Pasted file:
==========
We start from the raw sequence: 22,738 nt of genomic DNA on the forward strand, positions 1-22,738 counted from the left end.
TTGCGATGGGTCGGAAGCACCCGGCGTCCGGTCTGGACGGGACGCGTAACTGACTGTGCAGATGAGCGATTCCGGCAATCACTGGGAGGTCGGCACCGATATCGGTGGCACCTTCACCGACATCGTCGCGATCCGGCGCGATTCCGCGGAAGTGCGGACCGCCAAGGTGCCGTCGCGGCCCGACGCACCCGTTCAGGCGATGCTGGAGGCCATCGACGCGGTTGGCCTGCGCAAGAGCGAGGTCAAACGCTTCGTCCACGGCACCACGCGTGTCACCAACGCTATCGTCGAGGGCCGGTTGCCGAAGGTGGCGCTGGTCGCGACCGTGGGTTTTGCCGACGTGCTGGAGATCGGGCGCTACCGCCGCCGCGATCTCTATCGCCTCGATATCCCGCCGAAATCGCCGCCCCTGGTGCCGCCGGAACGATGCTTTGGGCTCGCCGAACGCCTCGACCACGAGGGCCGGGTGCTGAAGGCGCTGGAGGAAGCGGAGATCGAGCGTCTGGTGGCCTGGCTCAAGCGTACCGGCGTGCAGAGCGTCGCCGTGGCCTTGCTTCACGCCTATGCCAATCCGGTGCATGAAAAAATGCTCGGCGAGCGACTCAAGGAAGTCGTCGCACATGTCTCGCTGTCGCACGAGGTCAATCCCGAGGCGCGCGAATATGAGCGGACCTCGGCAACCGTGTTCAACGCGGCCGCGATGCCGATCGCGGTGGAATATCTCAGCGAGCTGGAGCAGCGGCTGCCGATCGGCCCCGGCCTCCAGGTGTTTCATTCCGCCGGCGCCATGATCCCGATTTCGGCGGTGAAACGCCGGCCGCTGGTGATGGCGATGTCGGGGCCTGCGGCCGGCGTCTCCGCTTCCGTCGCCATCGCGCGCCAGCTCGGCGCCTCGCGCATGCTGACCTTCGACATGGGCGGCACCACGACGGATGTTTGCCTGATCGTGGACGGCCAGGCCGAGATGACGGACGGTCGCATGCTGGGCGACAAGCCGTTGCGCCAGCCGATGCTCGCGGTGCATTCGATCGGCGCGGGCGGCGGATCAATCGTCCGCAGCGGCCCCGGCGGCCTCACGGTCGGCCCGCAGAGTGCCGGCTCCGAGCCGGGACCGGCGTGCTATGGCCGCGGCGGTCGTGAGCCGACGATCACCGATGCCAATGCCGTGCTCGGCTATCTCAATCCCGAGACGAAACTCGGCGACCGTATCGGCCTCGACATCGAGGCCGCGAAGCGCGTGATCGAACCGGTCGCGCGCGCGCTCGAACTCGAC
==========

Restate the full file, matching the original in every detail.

We start from the raw sequence: 22,738 nt of genomic DNA on the forward strand, positions 1-22,738 counted from the left end.
TTGCGATGGGTCGGAAGCACCCGGCGTCCGGTCTGGACGGGACGCGTAACTGACTGTGCAGATGAGCGATTCCGGCAATCACTGGGAGGTCGGCACCGATATCGGTGGCACCTTCACCGACATCGTCGCGATCCGGCGCGATTCCGCGGAAGTGCGGACCGCCAAGGTGCCGTCGCGGCCCGACGCACCCGTTCAGGCGATGCTGGAGGCCATCGACGCGGTTGGCCTGCGCAAGAGCGAGGTCAAACGCTTCGTCCACGGCACCACGCGTGTCACCAACGCTATCGTCGAGGGCCGGTTGCCGAAGGTGGCGCTGGTCGCGACCGTGGGTTTTGCCGACGTGCTGGAGATCGGGCGCTACCGCCGCCGCGATCTCTATCGCCTCGATATCCCGCCGAAATCGCCGCCCCTGGTGCCGCCGGAACGATGCTTTGGGCTCGCCGAACGCCTCGACCACGAGGGCCGGGTGCTGAAGGCGCTGGAGGAAGCGGAGATCGAGCGTCTGGTGGCCTGGCTCAAGCGTACCGGCGTGCAGAGCGTCGCCGTGGCCTTGCTTCACGCCTATGCCAATCCGGTGCATGAAAAAATGCTCGGCGAGCGACTCAAGGAAGTCGTCGCACATGTCTCGCTGTCGCACGAGGTCAATCCCGAGGCGCGCGAATATGAGCGGACCTCGGCAACCGTGTTCAACGCGGCCGCGATGCCGATCGCGGTGGAATATCTCAGCGAGCTGGAGCAGCGGCTGCCGATCGGCCCCGGCCTCCAGGTGTTTCATTCCGCCGGCGCCATGATCCCGATTTCGGCGGTGAAACGCCGGCCGCTGGTGATGGCGATGTCGGGGCCTGCGGCCGGCGTCTCCGCTTCCGTCGCCATCGCGCGCCAGCTCGGCGCCTCGCGCATGCTGACCTTCGACATGGGCGGCACCACGACGGATGTTTGCCTGATCGTGGACGGCCAGGCCGAGATGACGGACGGTCGCATGCTGGGCGACAAGCCGTTGCGCCAGCCGATGCTCGCGGTGCATTCGATCGGCGCGGGCGGCGGATCAATCGTCCGCAGCGGCCCCGGCGGCCTCACGGTCGGCCCGCAGAGTGCCGGCTCCGAGCCGGGACCGGCGTGCTATGGCCGCGGCGGTCGTGAGCCGACGATCACCGATGCCAATGCCGTGCTCGGCTATCTCAATCCCGAGACGAAACTCGGCGACCGTATCGGCCTCGACATCGAGGCCGCGAAGCGCGTGATCGAACCGGTCGCGCGCGCGCTCGAACTCGAC